Iterative method to find ancestors of a given binary tree

4

Given a binary tree, print all the ancestors of a particular key existing in the tree without using recursion.

Here we will be discussing the c++ implementation for the above problem.
Examples:

Input : 
            1
        /       \
       2         7
     /   \     /   \
    3     5    8    9 
   /       \       /
  4         6     10 
Key = 6 

Output : 5 2 1
Ancestors of 6 are 5, 2 and 1.

The idea is to use iterative postorder traversal of given binary tree.

// C++ program to print all ancestors of a given key
#include <bits/stdc++.h>
using namespace std;

// Structure for a tree node
struct Node {
    int data;
    struct Node* left, *right;
};

// A utility function to create a new tree node
struct Node* newNode(int data)
{
    struct Node* node = (struct Node*)malloc(sizeof(struct Node));
    node->data = data;
    node->left = node->right = NULL;
    return node;
}

// Iterative Function to print all ancestors of a
// given key
void printAncestors(struct Node* root, int key)
{
    if (root == NULL)
        return;

    // Create a stack to hold ancestors
    stack<struct Node*> st;

    // Traverse the complete tree in postorder way till
    // we find the key
    while (1) {

        // Traverse the left side. While traversing, push
        // the nodes into  the stack so that their right
        // subtrees can be traversed later
        while (root && root->data != key) {
            st.push(root); // push current node
            root = root->left; // move to next node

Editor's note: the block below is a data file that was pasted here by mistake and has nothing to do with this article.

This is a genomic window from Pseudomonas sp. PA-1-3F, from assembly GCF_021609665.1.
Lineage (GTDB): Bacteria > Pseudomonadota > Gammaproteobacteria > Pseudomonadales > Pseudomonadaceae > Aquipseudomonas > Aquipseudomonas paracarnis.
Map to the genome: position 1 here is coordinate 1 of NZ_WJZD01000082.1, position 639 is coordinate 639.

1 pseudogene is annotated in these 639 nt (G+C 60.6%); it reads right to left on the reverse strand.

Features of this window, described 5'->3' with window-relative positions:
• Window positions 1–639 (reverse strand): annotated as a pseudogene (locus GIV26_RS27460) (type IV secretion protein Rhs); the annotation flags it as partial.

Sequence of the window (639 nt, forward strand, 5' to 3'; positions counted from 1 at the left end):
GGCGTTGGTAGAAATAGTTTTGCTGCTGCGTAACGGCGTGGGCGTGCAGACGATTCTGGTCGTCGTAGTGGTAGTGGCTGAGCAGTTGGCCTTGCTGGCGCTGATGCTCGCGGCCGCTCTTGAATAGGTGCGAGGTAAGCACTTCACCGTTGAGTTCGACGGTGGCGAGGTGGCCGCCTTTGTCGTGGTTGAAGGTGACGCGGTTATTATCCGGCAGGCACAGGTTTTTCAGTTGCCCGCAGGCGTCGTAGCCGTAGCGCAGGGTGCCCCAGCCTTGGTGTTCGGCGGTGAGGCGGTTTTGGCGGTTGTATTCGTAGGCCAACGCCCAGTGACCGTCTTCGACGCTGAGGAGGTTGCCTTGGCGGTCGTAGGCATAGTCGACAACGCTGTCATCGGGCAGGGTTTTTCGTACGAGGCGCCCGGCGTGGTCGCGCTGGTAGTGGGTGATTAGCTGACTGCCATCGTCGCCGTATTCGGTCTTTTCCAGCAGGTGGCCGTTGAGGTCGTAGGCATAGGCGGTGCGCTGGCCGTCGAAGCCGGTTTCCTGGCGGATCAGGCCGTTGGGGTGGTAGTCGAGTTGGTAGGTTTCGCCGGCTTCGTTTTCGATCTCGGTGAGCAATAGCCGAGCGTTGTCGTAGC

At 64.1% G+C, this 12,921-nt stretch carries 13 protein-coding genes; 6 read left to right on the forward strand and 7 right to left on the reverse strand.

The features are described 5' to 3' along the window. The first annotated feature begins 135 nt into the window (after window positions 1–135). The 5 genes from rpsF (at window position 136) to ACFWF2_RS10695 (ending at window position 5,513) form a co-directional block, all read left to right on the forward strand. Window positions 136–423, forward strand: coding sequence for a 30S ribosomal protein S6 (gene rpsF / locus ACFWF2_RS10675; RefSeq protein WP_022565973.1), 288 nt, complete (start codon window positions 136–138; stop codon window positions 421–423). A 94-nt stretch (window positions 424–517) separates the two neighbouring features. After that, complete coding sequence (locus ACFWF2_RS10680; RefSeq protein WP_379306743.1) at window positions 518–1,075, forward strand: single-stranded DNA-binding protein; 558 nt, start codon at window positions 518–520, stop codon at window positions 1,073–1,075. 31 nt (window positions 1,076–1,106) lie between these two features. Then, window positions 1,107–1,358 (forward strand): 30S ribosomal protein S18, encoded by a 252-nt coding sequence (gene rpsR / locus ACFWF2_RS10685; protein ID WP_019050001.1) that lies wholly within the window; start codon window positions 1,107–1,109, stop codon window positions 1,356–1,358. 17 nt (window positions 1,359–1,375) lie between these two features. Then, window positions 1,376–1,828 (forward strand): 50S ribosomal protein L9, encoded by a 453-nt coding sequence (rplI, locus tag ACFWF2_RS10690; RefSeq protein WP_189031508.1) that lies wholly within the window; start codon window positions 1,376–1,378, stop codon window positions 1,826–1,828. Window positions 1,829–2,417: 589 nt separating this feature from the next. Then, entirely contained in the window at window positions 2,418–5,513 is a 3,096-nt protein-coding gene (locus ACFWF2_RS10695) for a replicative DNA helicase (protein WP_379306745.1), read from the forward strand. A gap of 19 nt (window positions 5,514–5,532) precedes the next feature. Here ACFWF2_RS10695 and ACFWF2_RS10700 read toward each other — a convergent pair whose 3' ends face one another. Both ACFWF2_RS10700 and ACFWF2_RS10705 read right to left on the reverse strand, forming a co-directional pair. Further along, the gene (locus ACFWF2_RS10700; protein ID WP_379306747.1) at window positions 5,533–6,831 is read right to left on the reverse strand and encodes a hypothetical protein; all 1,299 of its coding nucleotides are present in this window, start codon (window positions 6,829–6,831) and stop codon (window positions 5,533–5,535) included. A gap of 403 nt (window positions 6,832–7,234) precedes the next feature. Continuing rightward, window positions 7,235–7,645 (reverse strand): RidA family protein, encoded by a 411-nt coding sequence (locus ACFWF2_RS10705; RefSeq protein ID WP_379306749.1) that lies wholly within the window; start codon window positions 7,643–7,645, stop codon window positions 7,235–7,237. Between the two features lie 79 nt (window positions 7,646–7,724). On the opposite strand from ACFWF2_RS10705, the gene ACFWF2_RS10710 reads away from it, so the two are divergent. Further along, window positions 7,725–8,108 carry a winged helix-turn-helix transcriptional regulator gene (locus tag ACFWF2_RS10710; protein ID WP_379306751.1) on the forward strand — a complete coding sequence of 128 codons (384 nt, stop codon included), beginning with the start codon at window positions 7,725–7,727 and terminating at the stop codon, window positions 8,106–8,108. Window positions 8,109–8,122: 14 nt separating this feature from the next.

}

        // If the node whose ancestors are to be printed
        // is found, then break the while loop.
        if (root && root->data == key)
            break;

        // Check if right sub-tree exists for the node at top
        // If not then pop that node because we don't need
        // this node any more.
        if (st.top()->right == NULL) {
            root = st.top();
            st.pop();

            // If the popped node is right child of top,
            // then remove the top as well. Left child of
            // the top must have processed before.
            while (!st.empty() && st.top()->right == root) {
                root = st.top();
                st.pop();
            }
        }

        // if stack is not empty then simply set the root
        // as right child of top and start traversing right
        // sub-tree.
        root = st.empty() ? NULL : st.top()->right;
    }

    // If stack is not empty, print contents of stack
    // Here assumption is that the key is there in tree
    while (!st.empty()) {
        cout << st.top()->data << " ";
        st.pop();
    }
}

// Driver program to test above functions
int main()
{
    // Let us construct a binary tree
    struct Node* root = newNode(1);
    root->left = newNode(2);
    root->right = newNode(7);
    root->left->left = newNode(3);
    root->left->right = newNode(5);
    root->right->left = newNode(8);
    root->right->right = newNode(9);
    root->left->left->left = newNode(4);
    root->left->right->right = newNode(6);
    root->right->right->left = newNode(10);

    int key = 6;
    printAncestors(root, key);

    return 0;
}

Output:

5 2 1

This article is contributed by Gautam Singh. If you like GeeksforGeeks and would like to contribute, you can also write an article using contribute.geeksforgeeks.org or mail your article to contribute@geeksforgeeks.org. See your article appearing on the GeeksforGeeks main page and help other Geeks.

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